• Emotionally Focused Therapy (EFT): Researchers have shown that there is a relationship between relationship distress and Depression in one of the partners.[15] Symptoms of Depression in one partner leads to greater relationship distress. Moreover, the greater the relationship distress, the more depressed the person became. Studies have also shown that relationship distress can lead to poorer treatment outcomes for people struggling with Depression.14 Multiple research studies have shown that EFT can significantly reduce relationship distress and can greatly improve Depression that co-occurs with relationship difficulties.14 Other research has demonstrated that EFT can work as effectively as pharmacology for the treatment of Depression in women.[16]

Tips to Manage Dysthymia!

  • Avoid Alcohol: Oftentimes, people with Dysthymia will try to cope with their negative moods and uncomfortable symptoms by drinking alcohol.[17] Unfortunately, this can make Depressive symptoms worse because alcohol is a depressant for the brain and may reduce the effectiveness of psychological treatments.16 Although the symptoms of Dysthymia can feel unbearable, drinking alcohol will only make the symptoms worse in the long run. If quitting alcohol seems too difficult, it may be wise to “cut back” and to seek the advice of a Psychologist who specializes in addiction issues.
  • Seek Social Support: People who experience Dysthymia often experience isolation.[18] A lack of social support has been linked to negative treatment responses for people with Dysthymia, and it may also contribute to a return of depressive symptoms.[19] Seeking the support of family, support groups, and friends can help lessen the negative impact of this condition.
  • Exercise: Studies have shown that exercise can help release endorphins, which are the brain’s neurotransmitters that promote a sense of well-being.[20] Researchers have found links between physical activity and depression and have concluded that exercise and/or physical activity can help reduce depressive symptoms.19 People with Dysthymia often experience a lack of energy and difficulty motivating themselves to exercise. To make the goal of exercising more achievable, physical activity can take on the form on walking, going for a bike ride, or stretching.

Deciding to seek help for Dysthymia is a commendable first step towards improving your well-being. At Hopewell Psychological, we understand that everyone’s experience of Dysthymia is unique and recognize that you may have different combination of symptoms from those listed above. Even if you are struggling with multiple conditions at the same time, such as Dysthymia and Anxiety, we are prepared to create a treatment plan specifically for you. We offer individual treatment options that are scientifically researched and we have extensive experience in treating a variety of mental health conditions. Improving interpersonal relationships can greatly improve your mental health and we also offer therapy for couples and families in addition to individual therapy. If you are struggling with Dysthymia, know that you are not alone. There is hope for recovery and we at Hopewell Psychological want to help you achieve a greater sense of well-being.

Call Now

*Psychologists are covered under Insurance Companies in Canada. You will need to check with your insurance company about the specific details regarding your coverage.

References

[1] “Section A-Affective Disorders.” Statistics Canada. Statistics Canada, 27 Nov. 2015. Web. 3 May 2017.

[2] Reynolds, C.R., and Kamphaus, R.W. “Persistent Depressive Disorder (Dysthymia).” Pearson Clinical. Pearson, 2013. Web. 2 May 2017.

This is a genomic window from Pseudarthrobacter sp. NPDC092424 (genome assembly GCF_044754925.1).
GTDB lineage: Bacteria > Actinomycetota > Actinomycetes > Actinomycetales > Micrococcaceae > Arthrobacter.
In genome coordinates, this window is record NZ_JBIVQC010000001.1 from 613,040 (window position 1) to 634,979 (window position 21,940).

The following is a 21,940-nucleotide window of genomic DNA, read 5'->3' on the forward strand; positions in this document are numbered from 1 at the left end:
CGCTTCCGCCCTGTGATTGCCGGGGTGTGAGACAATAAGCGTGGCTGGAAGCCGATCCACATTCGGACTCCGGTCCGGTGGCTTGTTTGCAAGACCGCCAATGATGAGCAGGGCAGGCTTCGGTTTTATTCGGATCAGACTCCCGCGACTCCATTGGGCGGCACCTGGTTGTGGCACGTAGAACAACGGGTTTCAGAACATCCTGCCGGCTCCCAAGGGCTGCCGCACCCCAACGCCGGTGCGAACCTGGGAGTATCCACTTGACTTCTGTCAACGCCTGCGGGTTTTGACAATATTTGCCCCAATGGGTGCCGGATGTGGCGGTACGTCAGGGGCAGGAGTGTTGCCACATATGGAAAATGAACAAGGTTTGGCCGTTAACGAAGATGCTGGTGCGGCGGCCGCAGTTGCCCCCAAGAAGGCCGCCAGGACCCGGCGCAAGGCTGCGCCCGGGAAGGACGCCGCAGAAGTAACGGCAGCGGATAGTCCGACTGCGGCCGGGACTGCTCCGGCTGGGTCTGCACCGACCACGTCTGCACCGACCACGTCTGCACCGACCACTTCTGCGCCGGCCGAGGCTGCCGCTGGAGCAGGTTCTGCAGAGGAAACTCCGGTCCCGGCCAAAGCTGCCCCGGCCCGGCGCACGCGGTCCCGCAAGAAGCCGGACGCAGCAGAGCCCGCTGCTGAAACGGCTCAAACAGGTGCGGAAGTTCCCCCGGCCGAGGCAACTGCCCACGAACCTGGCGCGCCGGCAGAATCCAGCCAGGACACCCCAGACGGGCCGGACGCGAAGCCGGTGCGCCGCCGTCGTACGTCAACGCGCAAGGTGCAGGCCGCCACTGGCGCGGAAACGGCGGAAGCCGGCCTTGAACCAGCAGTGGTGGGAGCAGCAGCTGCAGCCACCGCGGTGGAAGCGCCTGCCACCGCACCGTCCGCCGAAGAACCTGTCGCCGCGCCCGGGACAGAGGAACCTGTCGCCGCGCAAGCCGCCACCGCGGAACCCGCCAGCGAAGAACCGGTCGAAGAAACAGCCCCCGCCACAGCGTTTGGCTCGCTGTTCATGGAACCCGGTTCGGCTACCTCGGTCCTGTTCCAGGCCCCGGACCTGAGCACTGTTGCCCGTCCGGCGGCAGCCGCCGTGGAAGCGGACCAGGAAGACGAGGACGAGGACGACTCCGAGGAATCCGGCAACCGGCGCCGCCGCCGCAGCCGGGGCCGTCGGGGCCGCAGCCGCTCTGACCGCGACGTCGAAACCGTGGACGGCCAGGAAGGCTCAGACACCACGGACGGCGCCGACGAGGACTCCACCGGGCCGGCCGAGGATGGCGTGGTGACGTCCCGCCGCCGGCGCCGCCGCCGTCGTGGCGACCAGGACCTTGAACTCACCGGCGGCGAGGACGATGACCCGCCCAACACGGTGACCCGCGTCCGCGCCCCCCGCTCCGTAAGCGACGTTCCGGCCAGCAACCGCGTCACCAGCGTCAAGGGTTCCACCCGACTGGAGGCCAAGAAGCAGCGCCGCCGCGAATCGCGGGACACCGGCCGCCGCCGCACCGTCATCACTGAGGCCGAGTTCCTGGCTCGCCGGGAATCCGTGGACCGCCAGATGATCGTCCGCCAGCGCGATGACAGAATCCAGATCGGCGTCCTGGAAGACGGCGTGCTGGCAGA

[3] “Dysthymia in Canada.” HealthGrove. Graphiq Inc., 2017. Web. 3 May 2017.

[4] American Psychiatric Association. “Diagnostic and Statistical Manual of Mental Disorders, Fifth Edition.” Washington: American Psychiatric Publishing. (2013). Print.

[5] “Mental Illness and Addictions: Facts and Statistics.” Centre for Addiction and Mental Health. CAMH. Web. 3 May 2017.

[6] Lin, E., et al. “Post-charge care for Depression in Ontario.” Canadian Journal of Psychiatry, 56.8 (2011): 481–489.

[7] Trivdei, M.H. “The link between depression and physical symptoms.” Primary Care Companion to the Journal of Clinical Psychiatry 6.1 (2004): 12-16.

[8] Palazidou, Eleni. “The Neurobiology of Depression.” British Medical Bulletin 101.1 (2012): 127-145.

[9] “Dorsolateral Prefrontal Cortex.” Science Direct. Elsevier B.V., 2005. Web. 8 May 2017.

[10] Hofmann, S. G., et al. “The efficacy of cognitive behavioral therapy: A review of meta-analyses.” Cognitive Therapy and Research 36.5 (2012): 427-440.

[11] Cuijpers, Pim, et al. “Psychotherapy for chronic major depression and Dysthymia: A meta-analysis.” Clinical Psychology Review 30 (2010): 51-62.

[12] Röhricht, Frank, et al. “An exploratory randomized controlled trial of body psychotherapy for patients with chronic depression.” Journal of Affective Disorders 151 (2013): 85-91.

[13] Chen, Ying-Ren, et al. “Efficacy of Eye-Movement Desensitization and Reprocessing for patients with PTSD: A meta-analysis of randomized controlled trials.” Plos One 9.8 (2014): e103676.

[14] Wood, Emily, and Ricketts, Thomas. “Is EMDR an evidence-based treatment for Depression: A review of the literature.” Journal of EMDR Practice and Research 7.4 (2013): 225-235.

[15] Lebrow, J. L., and Chambers, Anthony L. “Research on the treatment of couple distress.” Journal of Marriage and Family Therapy 38.1 (2012): 145-168.

[16] Johnson, S. M, and Wittenborn, A.K. “New Research findings on Emotionally Focused Therapy: Introduction to special section.” Journal of Marital and Family Therapy 38.1 (2012): 18-22.

[17] “Dysthymia.” Behavioral Health Evolution. Hazelden Foundation, 2008. Web. 4 May 2017.

[18] Sansone, R. A., and Sansone, L.A. “Dysthymic Disorder. Forlorn and Overlooked?” Psychiatry (Edgmont) 6.5 (2009): 46-50.

[19] Ozbay, Faith, et al. “Social Support and Resilience to Stress.” Psychiatry (Edgmont) 4.5 (2007): 35-40.

[20] Dinas, P. C., et al. “Effects of exercise and physical activity on depression.” Irish Journal of Medical Science 180.2 (2011): 319-325.

Shares 0